The process through which theplot conveys or withholds storyinformation. The narration can be more or less restricted to character knowledge and more or less deep in presenting characters' mental perceptions and thoughts.
Sound, such as mood music or a narrator's commentary, represented as coming from a source outside the space of the narrative.
Simultaneous sound from a source assumed to be in the space of the scene but outside what is visible onscreen.
The six areas blocked from being visible on the screen but still part of the space of the scene: to each side and above and below the frame, behind the set, and behind the camera.
The continuity approach to editing dictates that the camera should stay on one side of the action to ensure consistent leftright spatial relations between objects from shot to shot. The 180° line is the same as the axis of action.
Cuts that repeat part or all of an action, thus expanding its viewing time and plot duration.
A camera movement with the camera body turning to the right or left. On the screen, it produces a mobile framing that scans the space horizontally.
In a narrative film, all the events that are directly presented to us, including their causal relations, chronological order, duration, frequency, and spatial locations. Opposed to story, which is the viewer's imaginary construction of all the events in the narrative.
A shot taken with the camera placed approximately where the character's eyes would be, showing what the character would see; usually cut in before or after a shot of the character looking.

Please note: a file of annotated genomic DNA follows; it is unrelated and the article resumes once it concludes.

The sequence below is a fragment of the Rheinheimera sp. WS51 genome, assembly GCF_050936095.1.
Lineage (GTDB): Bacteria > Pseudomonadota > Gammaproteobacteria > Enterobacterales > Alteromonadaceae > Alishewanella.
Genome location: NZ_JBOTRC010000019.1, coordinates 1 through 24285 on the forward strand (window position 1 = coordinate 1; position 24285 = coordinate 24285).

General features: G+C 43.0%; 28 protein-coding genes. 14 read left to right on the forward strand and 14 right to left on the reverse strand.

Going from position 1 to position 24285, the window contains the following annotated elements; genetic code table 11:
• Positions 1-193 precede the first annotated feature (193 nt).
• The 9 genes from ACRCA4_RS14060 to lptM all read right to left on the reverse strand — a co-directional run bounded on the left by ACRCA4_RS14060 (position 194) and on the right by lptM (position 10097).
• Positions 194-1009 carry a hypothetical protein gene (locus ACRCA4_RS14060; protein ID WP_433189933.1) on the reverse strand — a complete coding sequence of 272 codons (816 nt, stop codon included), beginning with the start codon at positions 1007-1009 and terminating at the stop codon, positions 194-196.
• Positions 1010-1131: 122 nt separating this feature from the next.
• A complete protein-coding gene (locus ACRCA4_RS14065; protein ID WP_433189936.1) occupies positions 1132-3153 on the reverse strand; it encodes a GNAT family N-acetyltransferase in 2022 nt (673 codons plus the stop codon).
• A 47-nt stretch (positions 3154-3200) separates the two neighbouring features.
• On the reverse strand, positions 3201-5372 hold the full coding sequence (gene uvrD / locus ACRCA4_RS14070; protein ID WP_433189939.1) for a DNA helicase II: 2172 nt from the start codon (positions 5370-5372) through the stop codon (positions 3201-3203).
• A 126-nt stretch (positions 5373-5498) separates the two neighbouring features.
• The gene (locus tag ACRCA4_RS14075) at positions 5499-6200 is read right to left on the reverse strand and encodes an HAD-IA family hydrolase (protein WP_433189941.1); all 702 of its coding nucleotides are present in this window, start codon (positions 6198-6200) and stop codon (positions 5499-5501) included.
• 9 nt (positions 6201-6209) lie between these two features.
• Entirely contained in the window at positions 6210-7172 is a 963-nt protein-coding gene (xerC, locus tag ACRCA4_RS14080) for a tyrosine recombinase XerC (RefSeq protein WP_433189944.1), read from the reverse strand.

The process of adding sound to images after they have been shot and assembled. This can include dubbing of voices, as well as inserting diegetic music or sound effects. It is the opposite of direct sound.
Any shot involving rephotography to combine two or more images into one or to create a special effect; also called composite shot.
One of the three branches of the film industry; the process of creating the film.
Shifting the area of sharp focus from one plane to another during a shot; the effect on the screen is called rack-focus.
A segment in a narrative film that takes place in one time and space or that uses crosscutting to show two or more simultaneous actions.
A restricted depth of field, which keeps only one plane in sharp focus; the opposite of deep focus.
Staging the action in relatively few planes of depth; the opposite of deep space.
shot / reverse shot
Two or more shots edited together that alternate characters, typically in a conversation situation. Incontinuity editing, characters in one framing usually look left, in the other framing, right. Over-the-shoulder framings are common in shot/reverse-shot editing.
1. At the beginning of one scene, the sound from the previous scene carries over briefly before the sound from the new scene begins. 2. At the end of one scene, the sound from the next scene is heard, leading into that scene.
In a narrative film, all the events that we see and hear, plus all those that we infer or assume to have occurred, arranged in their presumed causal relations, chronological order, duration, frequency, and spatial locations. Opposed to plot, which is the film's actual presentation of events in the story.